Rehoboth church continues providing language program

Twice a week, classrooms at the Lutheran Church of Our Savior in Rehoboth Beach are full of English language learners.

They come from all parts of the world – Sri Lanka, Russia, Syria, Central America – and many work in local restaurants or the poultry processing industry.

This year, program director Jesica Sepulveda said more than 100 people have signed up for the 10-week English classes. There are four levels of instruction, from beginners to advanced.

Retired pastor and Rehoboth resident David Kaminsky is one of several volunteers who teach classes for the English as a second language program. He works with advanced speakers and offers a crash course on American civics and culture.

“Holidays and the form of government, we do a lot with that,” he said.

The Lutheran church has offered ESL classes since 2003, starting with 25 students in its first year.

Sepulveda said the program is free but there is a $20 fee for materials. Childcare is available, and there is rolling registration for anyone interested in joining.

“We’re flexible with enrollment and try to accommodate everybody,” she said.

Sepulveda said the program costs about $50,000 a year to operate, and their primary support comes from a two-year $50,000 grant from the Arsht-Cannon Fund – a charitable fund that partners with nonprofits to provide support for the Hispanic community. The Longwood Foundation, Dollar General, Youth Philanthropy Board and Harry K Foundation also donate to the program, she said.

Christine Cannon, executive director of the Arsht-Cannon Fund, said the group provides a necessary service.

“I feel that I cannot say enough about the good that this program has brought to many immigrants and their young families. The in-kind use of classroom space and the strength and hard work of the team of volunteers from the eastern Sussex community have changed the lives of so many newcomers over the last couple of decades,” she said.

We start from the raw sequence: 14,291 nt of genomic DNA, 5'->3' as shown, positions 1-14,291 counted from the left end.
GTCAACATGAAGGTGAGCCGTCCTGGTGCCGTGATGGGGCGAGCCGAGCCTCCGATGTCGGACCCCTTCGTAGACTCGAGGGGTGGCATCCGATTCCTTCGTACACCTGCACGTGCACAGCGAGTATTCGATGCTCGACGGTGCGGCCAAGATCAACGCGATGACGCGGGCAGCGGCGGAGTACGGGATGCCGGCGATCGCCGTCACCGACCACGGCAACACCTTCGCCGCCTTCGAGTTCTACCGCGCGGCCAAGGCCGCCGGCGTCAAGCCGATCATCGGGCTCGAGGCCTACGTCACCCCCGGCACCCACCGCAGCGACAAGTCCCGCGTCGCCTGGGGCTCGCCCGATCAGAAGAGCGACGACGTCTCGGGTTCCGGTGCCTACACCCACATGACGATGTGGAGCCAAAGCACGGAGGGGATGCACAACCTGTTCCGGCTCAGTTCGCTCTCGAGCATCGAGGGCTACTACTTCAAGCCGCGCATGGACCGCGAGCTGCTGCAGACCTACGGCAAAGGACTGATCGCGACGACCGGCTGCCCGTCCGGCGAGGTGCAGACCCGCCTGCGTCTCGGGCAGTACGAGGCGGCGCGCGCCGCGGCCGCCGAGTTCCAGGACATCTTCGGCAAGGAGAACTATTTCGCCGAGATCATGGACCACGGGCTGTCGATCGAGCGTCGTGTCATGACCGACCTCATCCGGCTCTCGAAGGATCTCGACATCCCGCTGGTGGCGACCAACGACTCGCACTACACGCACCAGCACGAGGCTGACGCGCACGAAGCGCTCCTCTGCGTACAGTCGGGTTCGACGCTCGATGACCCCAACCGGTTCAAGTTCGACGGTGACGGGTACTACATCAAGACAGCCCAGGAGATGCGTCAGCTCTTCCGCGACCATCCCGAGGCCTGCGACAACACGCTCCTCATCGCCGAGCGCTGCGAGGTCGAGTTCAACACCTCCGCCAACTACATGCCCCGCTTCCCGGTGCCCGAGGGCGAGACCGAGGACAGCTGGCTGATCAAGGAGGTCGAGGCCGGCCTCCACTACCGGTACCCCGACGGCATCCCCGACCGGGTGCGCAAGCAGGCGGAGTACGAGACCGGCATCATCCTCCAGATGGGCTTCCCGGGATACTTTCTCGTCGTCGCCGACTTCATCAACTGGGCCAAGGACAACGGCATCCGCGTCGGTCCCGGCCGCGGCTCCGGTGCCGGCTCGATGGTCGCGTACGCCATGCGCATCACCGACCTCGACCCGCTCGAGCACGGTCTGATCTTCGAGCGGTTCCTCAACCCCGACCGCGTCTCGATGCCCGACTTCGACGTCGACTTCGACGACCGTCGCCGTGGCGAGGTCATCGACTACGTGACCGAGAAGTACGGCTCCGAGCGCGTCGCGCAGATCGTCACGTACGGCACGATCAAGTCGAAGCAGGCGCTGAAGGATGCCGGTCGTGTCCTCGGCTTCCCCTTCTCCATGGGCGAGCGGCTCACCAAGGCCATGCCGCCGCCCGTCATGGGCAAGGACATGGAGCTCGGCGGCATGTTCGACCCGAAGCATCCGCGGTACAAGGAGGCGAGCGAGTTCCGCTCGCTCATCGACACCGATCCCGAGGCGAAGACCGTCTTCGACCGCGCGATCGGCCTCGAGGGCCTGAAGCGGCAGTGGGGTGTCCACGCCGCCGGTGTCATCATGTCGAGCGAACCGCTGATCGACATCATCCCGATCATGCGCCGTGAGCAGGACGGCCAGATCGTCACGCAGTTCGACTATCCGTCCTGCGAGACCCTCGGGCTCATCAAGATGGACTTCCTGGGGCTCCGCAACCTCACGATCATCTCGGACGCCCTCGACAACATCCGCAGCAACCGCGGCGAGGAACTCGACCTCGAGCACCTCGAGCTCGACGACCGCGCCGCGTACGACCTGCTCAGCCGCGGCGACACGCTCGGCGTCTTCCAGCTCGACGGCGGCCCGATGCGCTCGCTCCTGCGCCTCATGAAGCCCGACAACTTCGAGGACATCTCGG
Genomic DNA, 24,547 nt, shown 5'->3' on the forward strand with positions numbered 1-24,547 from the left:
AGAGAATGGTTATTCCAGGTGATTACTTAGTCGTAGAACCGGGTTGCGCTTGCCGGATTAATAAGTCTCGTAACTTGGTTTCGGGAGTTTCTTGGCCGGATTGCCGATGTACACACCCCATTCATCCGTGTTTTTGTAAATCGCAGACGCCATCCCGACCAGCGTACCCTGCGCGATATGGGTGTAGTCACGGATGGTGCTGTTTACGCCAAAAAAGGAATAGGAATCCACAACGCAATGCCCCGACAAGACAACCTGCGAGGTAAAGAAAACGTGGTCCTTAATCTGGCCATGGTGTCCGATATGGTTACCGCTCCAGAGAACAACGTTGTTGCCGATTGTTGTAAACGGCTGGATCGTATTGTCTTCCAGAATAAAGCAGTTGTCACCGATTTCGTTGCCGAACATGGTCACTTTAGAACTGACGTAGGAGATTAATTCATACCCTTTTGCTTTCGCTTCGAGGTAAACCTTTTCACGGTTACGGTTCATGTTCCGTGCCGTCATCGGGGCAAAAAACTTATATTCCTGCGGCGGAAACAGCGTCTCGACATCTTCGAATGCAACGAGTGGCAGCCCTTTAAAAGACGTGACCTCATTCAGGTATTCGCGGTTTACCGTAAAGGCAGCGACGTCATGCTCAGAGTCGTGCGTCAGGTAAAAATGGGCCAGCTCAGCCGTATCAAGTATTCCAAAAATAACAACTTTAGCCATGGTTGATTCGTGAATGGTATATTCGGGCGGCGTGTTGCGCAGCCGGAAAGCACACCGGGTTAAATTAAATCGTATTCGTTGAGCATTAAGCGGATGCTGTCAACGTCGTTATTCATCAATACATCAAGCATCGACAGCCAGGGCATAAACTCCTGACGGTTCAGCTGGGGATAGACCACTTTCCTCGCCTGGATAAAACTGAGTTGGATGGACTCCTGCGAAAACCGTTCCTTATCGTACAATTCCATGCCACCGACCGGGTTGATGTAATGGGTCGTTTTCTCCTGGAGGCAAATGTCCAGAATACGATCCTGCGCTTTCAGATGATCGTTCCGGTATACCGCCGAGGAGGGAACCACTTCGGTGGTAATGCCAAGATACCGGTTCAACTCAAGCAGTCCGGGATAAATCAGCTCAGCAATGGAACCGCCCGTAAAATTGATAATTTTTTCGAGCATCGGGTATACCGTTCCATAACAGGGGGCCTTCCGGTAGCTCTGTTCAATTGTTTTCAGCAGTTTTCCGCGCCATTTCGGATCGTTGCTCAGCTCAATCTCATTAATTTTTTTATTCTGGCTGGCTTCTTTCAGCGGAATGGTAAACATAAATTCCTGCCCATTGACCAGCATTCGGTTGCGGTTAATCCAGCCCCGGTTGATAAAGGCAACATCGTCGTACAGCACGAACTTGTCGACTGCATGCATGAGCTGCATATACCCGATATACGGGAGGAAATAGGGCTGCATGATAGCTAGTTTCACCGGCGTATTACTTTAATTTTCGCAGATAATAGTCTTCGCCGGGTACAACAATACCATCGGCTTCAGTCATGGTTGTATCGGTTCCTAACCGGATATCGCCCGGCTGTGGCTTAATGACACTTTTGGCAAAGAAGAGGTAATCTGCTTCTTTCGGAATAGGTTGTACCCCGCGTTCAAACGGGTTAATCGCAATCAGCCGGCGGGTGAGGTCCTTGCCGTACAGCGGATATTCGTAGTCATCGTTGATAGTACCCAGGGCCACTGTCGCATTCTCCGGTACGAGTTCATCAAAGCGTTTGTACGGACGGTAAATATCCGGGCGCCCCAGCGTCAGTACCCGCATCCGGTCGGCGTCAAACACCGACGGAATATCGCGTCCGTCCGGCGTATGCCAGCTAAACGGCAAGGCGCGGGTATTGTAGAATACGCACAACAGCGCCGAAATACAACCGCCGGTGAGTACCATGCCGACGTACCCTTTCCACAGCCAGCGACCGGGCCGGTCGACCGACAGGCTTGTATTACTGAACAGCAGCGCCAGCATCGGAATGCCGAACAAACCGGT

Link: Cape Gazette

SummerCollab brings boat building (and more) to Sussex County students

Since its official launch as a standalone organization in 2015, SummerCollab has made waves with its innovative summer learning programs for low-income, underserved Delaware students. And the group has already started receiving national honors. SummerCollab was selected as the winner of the National Summer Learning Association’s 2017 Founder’s Award.

 

One of the org’s programs is Tyler’s Camp, a free camp for low-income middle-school youth designed by SummerCollab. It started with the help of Salesianum School’s Salsthon fundraiser in 2016.

SummerCollab Executive Director Catherine Lindroth stresses the importance of the often underserved middle-school demographic.

“After 12 years of age, low-income students are no longer able to access daycare opportunities,” Lindroth said. ” This means that in their most critical years, they are not participating in high-quality learning experiences. They are not exposed to positive opportunities that can light them up about all the possibilities for who they can be.”

Impressively, Salsthon students raised over $100,000 in just a few months through a social media campaign. That initial campaign helped to launch a pilot for over 200 students, offering a range of experiences — including animation, coding and field hockey.

The camp, which is operated with STRIVE, is named after Tyler Brown, a gifted senior at Salesianum who passed away just before graduating. “His love for the community, volunteerism, art and athletics was paramount throughout his entire life,” Lindroth said. “As we moved closer to the launch of the middle school academy, Tyler’s friends asked that we name it in his legacy.”

Now in its second year, Tyler’s Camp, with the help of Christine Cannon of the Arsht-Cannon Fund, is expanding to Sussex County, where low-income middle-schoolers are being equally underserved.

“We were able to launch a pilot program for 80 students,” Lindroth said of the downstate expansion. “Over eight weeks, students have played field hockey, soccer, wrestling; they have explored tap and audio engineering. Students are building boats, and have made movies. And this is just the beginning.”

Wait. They get to build actual boats?

“Full-size boats,” she said. Twenty 6th–9th-graders built them with power tools. “With the support of volunteers at the Lewes Historical Society, they will launch their boats at Canal Front Park.”

A SummerCollab student helps build a boat. (Courtesy photo)